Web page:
Live and let…

I have been catching a lot of heat for this week’s topic.  No one wants to talk about fat and for some reason, my skinniest friends think I am talking about them.  We are a culture obsessed with our weight and very few people are happy with their body.  This week, though, is not about individual body image.  I do shudder at the thought of a nation of overweight people but it is not because of aesthetics, it is because of the health implications that come with obesity.

Overweight and obese people are at increased risk of:
1. Type 2 Diabetes - being overweight makes it very difficult for your body to control your blood sugar resulting in increased risk for diabetes.  As obesity rates rise, so do diabetes rates.

2. Cardiovascular disease – being overweight increases your chances of having high blood pressure and coronary artery disease which in turn, increases your chance of having a heart attack or stroke.

3.  Cancer - including uterus, breast, ovarian, colon and prostate.  This increased risk seems to be the result of a combination of lack of physical activity, increased stress on the body at a cellular level and hormonal changes caused by fat cells.

4.  Depression – I get slightly depressed when my jeans are a little tighter than usual.  I usually cure that by convincing myself that they recently came out of the dryer and I am bloated and I drank too much water before I put them on.  I can only imagine how being truly unhappy with your appearance can cause someone to become depressed.  It is not all a result of not liking the way you look.  There are actual chemical changes that occur because of the obesity itself.

5.  Sleep disturbances - obesity causes sleep apnea because the fat cells can actually clog the airways.  Narrowing of the airway results in cessation of breathing for short periods of time which interrupts sleep.  The resulting fatigue discourages physical activity and the cycle continues.

On the positive side, a moderate degree of being overweight is protective for your bone health and will reveal fewer wrinkles in your face.  Of course, you can take Boniva like Gidget and use Retin-A so, with the above in mind,  it is probably smarter to maintain a healthy weight.
I want to stress that I am not passing judgement.  Obesity is a very serious condition that is very difficult to cure.  There is no quick fix and as we all know, changing our lifestyle and mindset is not easy.  Individuals are responsible for their own health but as a society, we have got get our s@#t together.
Tomorrow – risk factors for becoming obese.  Thursday – childhood obesity.

Related Posts Plugin for WordPress, Blogger...
This entry was posted in Cancer, Cardiovascular, Depression, Diabetes, Inside, Sleep. Bookmark the permalink.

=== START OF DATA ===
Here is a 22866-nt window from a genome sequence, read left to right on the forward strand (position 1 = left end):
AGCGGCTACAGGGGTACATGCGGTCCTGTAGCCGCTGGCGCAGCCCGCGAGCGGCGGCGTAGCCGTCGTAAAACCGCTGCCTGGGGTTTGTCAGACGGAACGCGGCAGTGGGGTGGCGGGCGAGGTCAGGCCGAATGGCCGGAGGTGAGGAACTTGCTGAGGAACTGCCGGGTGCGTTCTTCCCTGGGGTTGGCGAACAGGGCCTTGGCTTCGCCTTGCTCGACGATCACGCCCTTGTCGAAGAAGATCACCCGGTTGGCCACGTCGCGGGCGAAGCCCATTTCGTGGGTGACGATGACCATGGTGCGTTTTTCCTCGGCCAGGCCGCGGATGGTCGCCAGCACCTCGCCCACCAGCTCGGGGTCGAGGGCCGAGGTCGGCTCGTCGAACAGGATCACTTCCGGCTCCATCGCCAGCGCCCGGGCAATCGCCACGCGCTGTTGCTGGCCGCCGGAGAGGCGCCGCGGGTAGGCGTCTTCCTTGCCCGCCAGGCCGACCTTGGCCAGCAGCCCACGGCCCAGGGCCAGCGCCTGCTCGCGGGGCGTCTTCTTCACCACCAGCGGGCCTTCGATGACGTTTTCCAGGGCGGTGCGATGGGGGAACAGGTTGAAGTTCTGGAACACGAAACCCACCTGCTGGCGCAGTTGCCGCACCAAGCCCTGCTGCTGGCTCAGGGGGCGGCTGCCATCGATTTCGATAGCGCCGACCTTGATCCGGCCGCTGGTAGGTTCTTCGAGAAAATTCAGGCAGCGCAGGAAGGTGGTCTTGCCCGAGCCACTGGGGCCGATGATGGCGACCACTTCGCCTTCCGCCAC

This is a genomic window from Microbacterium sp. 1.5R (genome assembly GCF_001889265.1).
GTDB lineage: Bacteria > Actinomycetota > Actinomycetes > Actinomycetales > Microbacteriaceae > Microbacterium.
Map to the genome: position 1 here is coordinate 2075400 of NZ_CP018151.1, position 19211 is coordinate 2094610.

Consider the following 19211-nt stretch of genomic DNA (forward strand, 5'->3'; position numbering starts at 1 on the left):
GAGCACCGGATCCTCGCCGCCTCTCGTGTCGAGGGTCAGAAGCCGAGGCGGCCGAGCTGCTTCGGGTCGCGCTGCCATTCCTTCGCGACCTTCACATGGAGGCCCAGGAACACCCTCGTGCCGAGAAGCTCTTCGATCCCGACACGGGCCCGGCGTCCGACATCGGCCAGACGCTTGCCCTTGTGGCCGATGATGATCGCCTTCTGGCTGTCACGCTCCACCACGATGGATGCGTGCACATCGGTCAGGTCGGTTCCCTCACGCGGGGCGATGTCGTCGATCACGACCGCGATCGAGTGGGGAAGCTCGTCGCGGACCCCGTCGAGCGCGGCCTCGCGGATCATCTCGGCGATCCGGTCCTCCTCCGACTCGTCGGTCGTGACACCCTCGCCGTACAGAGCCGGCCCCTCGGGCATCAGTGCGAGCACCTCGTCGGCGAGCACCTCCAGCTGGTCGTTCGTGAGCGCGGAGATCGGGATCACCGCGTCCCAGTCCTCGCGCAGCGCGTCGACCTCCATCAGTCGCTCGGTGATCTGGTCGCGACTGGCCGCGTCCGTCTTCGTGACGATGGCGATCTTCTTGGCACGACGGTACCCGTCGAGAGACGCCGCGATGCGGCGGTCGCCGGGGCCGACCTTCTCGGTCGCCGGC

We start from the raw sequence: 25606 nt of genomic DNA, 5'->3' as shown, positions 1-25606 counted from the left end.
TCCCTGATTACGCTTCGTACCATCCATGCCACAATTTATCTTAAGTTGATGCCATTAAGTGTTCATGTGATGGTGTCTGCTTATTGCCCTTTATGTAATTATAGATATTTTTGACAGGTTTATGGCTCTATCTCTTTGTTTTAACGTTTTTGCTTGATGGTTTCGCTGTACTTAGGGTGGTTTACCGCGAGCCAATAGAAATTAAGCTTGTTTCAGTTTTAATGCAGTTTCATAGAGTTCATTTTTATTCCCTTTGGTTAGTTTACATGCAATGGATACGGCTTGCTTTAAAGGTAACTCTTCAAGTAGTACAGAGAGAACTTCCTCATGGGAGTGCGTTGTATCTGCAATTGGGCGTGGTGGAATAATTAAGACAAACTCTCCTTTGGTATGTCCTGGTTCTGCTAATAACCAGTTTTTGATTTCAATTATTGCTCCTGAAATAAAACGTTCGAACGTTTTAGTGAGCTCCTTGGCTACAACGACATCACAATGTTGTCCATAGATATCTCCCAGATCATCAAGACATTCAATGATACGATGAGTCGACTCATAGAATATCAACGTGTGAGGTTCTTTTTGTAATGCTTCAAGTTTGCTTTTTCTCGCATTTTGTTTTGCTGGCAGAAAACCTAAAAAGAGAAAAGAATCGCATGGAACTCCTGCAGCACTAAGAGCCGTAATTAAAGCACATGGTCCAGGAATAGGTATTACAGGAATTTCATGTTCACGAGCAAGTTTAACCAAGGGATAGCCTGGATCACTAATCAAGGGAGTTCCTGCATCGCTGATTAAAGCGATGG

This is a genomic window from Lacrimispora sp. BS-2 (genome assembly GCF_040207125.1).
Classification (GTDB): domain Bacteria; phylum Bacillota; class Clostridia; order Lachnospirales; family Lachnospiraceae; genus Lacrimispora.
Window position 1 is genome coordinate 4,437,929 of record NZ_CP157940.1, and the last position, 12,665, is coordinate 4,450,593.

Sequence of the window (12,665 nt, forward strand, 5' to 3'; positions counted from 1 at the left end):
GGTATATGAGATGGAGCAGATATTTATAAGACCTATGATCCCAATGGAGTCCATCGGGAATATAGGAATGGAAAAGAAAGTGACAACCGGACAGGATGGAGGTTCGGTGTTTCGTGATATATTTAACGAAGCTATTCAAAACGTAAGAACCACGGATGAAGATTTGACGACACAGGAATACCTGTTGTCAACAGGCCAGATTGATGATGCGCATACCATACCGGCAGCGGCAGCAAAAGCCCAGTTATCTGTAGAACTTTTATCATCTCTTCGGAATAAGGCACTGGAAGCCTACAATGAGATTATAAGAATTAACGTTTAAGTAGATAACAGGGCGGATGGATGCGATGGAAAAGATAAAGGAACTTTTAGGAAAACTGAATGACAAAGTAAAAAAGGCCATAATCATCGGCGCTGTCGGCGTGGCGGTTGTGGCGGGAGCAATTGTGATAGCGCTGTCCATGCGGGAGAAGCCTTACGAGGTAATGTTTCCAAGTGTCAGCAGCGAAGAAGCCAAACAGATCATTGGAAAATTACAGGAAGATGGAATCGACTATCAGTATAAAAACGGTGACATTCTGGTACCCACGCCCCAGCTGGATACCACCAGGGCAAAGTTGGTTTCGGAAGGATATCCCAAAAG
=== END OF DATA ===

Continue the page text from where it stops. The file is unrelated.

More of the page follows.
• Laynie

    Obesity can contribute to the onset of type 2 diabetes. It cannot, however, contribute to the onset of type 1 diabetes. To lump diabetes into one category is a gross generalization and, frankly, offensive to type 1 diabetics.

    There is no known way to prevent type 1 diabetes. It is an autoimmune disease that most often strikes children and young adults and leaves them insulin dependent for life (as opposed to type 2 diabetes, where the body doesn’t make enough insulin and/or doesn’t properly use the insulin it makes).

    Type 1 diabetics are forever having to defend themselves against the misconception that obesity and poor lifestyle habits cause their disease. Type 1 diabetes doesn’t come from being overweight, not exercising, eating too much sugar or fat. Type 1 diabetes is in no way preventable, and type 1 diabetics are often guarded about their condition because of these misconceptions.

    So, please, when you discuss obesity contributing to “diabetes” (obviously a very serious and worthy crusade), do the type 1s of the world a favor and call a spade a spade: you’re talking about type 2 diabetes. The innocent infants, children, and young adults diagnosed with type 1 deserve not to be discriminated against vis a vis misguided, inaccurate admonishments. They did nothing to cause their disease.

    • Yes Five

      Laynie,
      My apologies. You are absolutely correct and while I obviously know the differences between type 1 and type 2 diabetes, I should never assume that everyone does. I am sorry if that was offensive and hopefully you will understand that it was an oversight. I will make sure to be more clear in the future. To be fair to type 2 diabetics, there are many circumstances where they are also not to blame although I hesitate to say that anyone is ever to blame for their health problems. Thank you for clarifying that and I have corrected it in the text for future reading. I plan on doing a week on diabetes and one of the things that I will make very clear are the differences between the two types.
      Karen